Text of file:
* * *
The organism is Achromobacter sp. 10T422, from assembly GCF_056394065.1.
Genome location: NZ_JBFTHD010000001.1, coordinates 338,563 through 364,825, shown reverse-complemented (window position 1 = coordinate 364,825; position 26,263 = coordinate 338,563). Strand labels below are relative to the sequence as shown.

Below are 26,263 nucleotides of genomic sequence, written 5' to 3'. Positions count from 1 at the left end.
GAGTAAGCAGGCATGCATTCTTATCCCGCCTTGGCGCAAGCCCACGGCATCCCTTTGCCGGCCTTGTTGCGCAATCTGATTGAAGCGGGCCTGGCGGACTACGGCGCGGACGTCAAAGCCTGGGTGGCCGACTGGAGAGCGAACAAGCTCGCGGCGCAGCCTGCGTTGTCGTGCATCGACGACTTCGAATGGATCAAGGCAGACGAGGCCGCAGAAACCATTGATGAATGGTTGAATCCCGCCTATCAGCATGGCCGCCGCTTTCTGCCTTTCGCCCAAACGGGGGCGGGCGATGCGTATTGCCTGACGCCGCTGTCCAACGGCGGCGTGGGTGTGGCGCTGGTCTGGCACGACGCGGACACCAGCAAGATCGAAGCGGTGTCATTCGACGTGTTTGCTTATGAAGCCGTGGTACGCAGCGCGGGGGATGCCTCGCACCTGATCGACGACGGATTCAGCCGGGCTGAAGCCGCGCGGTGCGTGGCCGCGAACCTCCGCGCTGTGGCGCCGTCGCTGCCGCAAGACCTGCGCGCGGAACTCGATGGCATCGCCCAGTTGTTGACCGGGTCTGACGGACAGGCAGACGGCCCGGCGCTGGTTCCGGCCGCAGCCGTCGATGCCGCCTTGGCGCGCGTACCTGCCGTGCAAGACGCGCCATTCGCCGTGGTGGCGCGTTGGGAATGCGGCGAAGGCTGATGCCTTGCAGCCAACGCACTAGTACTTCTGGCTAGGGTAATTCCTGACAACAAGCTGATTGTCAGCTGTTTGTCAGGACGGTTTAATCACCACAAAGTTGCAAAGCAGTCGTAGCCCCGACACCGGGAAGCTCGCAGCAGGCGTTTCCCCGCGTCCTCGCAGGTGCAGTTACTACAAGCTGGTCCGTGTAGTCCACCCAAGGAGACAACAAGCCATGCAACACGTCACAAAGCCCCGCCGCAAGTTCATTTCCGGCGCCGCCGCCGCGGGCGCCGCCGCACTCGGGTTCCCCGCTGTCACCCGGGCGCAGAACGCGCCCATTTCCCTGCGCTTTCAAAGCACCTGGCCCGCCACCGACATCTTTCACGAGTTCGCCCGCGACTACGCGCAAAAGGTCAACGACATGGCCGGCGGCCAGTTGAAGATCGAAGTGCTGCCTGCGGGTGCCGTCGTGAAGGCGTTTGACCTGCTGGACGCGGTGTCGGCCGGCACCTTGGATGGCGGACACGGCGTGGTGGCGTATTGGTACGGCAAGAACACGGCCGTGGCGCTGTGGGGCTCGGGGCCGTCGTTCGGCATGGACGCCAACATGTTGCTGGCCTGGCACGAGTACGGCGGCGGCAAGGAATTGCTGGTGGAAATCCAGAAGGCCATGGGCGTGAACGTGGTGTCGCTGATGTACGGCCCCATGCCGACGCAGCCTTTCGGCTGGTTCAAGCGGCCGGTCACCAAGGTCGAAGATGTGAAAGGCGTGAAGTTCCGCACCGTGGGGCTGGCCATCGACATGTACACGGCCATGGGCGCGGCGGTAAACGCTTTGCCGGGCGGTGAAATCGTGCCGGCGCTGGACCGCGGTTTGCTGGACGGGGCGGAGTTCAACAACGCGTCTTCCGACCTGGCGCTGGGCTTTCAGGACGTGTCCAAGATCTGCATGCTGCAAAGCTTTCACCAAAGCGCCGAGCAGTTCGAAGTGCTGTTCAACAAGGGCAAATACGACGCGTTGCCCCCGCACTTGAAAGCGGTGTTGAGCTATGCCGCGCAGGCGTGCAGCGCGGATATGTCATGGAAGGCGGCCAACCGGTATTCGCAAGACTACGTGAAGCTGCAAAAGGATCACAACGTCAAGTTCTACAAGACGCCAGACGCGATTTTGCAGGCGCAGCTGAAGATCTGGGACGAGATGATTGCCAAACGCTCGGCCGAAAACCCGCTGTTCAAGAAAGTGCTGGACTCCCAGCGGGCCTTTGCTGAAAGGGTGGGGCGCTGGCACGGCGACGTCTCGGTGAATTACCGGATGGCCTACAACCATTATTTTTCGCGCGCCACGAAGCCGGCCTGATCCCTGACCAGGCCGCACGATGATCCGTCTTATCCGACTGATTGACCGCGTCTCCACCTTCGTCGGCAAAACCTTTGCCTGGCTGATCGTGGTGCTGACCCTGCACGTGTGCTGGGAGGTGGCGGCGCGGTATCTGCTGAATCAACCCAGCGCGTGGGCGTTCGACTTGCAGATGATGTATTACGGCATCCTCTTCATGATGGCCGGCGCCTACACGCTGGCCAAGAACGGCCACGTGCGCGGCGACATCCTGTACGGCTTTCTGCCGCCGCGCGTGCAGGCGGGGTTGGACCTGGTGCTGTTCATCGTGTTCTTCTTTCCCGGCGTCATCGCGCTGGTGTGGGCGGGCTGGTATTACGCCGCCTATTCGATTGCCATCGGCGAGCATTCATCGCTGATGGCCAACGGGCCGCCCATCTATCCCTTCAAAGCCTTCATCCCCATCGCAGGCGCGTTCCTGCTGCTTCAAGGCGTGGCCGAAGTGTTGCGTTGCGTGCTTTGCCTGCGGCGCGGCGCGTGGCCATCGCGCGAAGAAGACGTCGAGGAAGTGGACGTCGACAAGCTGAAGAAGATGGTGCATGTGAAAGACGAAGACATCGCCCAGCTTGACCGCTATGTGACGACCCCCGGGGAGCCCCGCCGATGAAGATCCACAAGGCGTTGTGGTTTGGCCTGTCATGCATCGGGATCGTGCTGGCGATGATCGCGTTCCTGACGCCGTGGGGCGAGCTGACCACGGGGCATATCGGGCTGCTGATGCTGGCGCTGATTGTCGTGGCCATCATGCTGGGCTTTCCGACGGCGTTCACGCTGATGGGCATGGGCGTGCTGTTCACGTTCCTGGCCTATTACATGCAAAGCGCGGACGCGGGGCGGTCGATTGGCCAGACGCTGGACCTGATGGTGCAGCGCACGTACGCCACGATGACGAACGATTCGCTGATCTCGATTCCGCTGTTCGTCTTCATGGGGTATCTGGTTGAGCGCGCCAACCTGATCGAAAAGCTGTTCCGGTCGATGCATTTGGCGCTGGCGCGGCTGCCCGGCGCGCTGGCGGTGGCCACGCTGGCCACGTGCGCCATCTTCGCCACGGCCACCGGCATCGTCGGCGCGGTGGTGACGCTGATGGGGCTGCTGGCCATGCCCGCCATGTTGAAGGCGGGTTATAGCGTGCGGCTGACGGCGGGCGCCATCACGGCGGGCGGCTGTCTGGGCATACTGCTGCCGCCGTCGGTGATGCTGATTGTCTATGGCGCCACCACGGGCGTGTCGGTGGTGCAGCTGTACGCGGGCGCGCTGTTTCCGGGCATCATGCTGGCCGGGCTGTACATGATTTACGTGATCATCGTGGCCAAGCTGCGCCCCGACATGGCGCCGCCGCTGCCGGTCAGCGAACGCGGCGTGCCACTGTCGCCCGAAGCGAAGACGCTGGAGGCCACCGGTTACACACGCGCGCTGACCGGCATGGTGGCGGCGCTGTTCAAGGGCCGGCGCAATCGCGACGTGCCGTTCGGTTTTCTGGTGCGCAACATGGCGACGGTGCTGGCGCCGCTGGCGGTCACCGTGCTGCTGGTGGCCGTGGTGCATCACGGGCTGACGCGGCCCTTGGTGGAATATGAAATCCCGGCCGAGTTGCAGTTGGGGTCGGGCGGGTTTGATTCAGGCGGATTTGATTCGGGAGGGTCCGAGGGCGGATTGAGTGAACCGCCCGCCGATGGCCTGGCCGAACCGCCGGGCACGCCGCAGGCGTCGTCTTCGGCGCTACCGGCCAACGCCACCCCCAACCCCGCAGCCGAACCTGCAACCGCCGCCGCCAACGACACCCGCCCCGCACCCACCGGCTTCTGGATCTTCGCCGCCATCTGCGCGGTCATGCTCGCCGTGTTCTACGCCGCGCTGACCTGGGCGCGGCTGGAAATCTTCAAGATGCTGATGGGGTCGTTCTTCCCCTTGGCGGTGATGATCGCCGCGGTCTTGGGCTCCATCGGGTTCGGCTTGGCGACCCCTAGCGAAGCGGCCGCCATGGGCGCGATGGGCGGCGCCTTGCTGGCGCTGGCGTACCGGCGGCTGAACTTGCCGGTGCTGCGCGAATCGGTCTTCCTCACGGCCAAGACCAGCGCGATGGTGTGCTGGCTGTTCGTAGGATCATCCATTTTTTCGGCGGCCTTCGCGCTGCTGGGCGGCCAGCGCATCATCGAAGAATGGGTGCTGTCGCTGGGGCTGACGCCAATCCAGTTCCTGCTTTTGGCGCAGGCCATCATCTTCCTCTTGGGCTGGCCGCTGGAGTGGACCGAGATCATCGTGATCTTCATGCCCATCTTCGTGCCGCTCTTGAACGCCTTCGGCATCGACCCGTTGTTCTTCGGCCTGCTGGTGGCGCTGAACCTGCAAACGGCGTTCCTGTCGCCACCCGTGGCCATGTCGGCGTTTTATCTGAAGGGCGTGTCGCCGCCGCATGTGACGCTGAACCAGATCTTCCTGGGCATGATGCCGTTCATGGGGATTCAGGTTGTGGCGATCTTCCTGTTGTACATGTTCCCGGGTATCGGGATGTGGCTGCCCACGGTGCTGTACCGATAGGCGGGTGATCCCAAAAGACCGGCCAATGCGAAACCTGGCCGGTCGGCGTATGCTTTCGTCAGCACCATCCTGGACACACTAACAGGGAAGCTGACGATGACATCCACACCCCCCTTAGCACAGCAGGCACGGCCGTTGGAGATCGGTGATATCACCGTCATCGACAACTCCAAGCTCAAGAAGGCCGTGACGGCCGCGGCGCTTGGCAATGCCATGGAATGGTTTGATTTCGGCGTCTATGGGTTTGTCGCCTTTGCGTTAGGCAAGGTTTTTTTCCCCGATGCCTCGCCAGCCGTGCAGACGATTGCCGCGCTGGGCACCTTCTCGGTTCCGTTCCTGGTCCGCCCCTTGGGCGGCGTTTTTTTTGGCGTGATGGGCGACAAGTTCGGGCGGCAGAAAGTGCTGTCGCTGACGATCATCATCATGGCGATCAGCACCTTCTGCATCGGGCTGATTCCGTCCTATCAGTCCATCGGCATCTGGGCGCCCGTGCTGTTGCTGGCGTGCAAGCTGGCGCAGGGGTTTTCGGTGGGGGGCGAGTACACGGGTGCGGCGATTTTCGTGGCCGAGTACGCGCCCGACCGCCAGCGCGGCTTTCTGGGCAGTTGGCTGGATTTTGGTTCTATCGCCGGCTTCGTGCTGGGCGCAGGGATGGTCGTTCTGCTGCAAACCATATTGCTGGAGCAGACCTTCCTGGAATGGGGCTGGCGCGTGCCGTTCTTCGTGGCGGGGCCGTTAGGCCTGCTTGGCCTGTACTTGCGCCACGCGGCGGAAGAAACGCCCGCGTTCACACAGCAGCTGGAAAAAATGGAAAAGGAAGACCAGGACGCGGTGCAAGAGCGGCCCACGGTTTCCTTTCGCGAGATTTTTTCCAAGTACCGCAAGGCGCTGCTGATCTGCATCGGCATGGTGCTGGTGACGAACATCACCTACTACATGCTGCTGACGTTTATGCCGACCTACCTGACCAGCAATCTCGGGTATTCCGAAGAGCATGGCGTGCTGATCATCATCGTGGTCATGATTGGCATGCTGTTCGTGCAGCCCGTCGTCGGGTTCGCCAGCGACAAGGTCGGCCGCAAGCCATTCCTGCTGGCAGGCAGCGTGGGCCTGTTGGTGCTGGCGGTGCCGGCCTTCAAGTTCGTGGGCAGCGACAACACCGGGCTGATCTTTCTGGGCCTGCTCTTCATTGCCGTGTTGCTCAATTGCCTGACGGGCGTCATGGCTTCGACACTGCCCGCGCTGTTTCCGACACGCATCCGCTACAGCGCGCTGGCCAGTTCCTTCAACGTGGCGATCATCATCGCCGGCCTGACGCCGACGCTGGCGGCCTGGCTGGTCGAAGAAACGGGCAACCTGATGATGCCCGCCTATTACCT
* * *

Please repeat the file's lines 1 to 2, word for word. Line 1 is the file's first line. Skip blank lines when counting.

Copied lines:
The organism is Achromobacter sp. 10T422, from assembly GCF_056394065.1.
Genome location: NZ_JBFTHD010000001.1, coordinates 338,563 through 364,825, shown reverse-complemented (window position 1 = coordinate 364,825; position 26,263 = coordinate 338,563). Strand labels below are relative to the sequence as shown.